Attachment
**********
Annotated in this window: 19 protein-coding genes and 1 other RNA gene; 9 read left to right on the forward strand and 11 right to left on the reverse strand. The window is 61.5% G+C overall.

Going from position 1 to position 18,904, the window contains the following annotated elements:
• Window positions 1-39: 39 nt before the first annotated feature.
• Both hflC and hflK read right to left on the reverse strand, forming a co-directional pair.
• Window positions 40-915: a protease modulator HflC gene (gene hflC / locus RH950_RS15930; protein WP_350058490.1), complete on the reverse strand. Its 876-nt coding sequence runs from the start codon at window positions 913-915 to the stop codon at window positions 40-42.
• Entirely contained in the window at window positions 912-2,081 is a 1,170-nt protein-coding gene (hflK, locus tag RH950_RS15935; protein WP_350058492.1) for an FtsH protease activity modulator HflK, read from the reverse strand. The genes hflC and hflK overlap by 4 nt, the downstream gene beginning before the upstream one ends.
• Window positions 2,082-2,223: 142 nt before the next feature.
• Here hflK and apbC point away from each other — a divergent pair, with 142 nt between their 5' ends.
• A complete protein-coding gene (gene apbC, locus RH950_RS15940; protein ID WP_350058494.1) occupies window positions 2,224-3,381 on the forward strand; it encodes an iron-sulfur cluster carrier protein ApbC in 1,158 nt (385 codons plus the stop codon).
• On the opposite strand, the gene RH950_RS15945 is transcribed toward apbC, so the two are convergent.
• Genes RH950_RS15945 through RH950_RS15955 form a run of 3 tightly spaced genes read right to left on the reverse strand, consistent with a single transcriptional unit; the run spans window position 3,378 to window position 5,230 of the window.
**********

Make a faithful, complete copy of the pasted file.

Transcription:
Annotated in this window: 19 protein-coding genes and 1 other RNA gene; 9 read left to right on the forward strand and 11 right to left on the reverse strand. The window is 61.5% G+C overall.

Going from position 1 to position 18,904, the window contains the following annotated elements:
• Window positions 1-39: 39 nt before the first annotated feature.
• Both hflC and hflK read right to left on the reverse strand, forming a co-directional pair.
• Window positions 40-915: a protease modulator HflC gene (gene hflC / locus RH950_RS15930; protein WP_350058490.1), complete on the reverse strand. Its 876-nt coding sequence runs from the start codon at window positions 913-915 to the stop codon at window positions 40-42.
• Entirely contained in the window at window positions 912-2,081 is a 1,170-nt protein-coding gene (hflK, locus tag RH950_RS15935; protein WP_350058492.1) for an FtsH protease activity modulator HflK, read from the reverse strand. The genes hflC and hflK overlap by 4 nt, the downstream gene beginning before the upstream one ends.
• Window positions 2,082-2,223: 142 nt before the next feature.
• Here hflK and apbC point away from each other — a divergent pair, with 142 nt between their 5' ends.
• A complete protein-coding gene (gene apbC, locus RH950_RS15940; protein ID WP_350058494.1) occupies window positions 2,224-3,381 on the forward strand; it encodes an iron-sulfur cluster carrier protein ApbC in 1,158 nt (385 codons plus the stop codon).
• On the opposite strand, the gene RH950_RS15945 is transcribed toward apbC, so the two are convergent.
• Genes RH950_RS15945 through RH950_RS15955 form a run of 3 tightly spaced genes read right to left on the reverse strand, consistent with a single transcriptional unit; the run spans window position 3,378 to window position 5,230 of the window.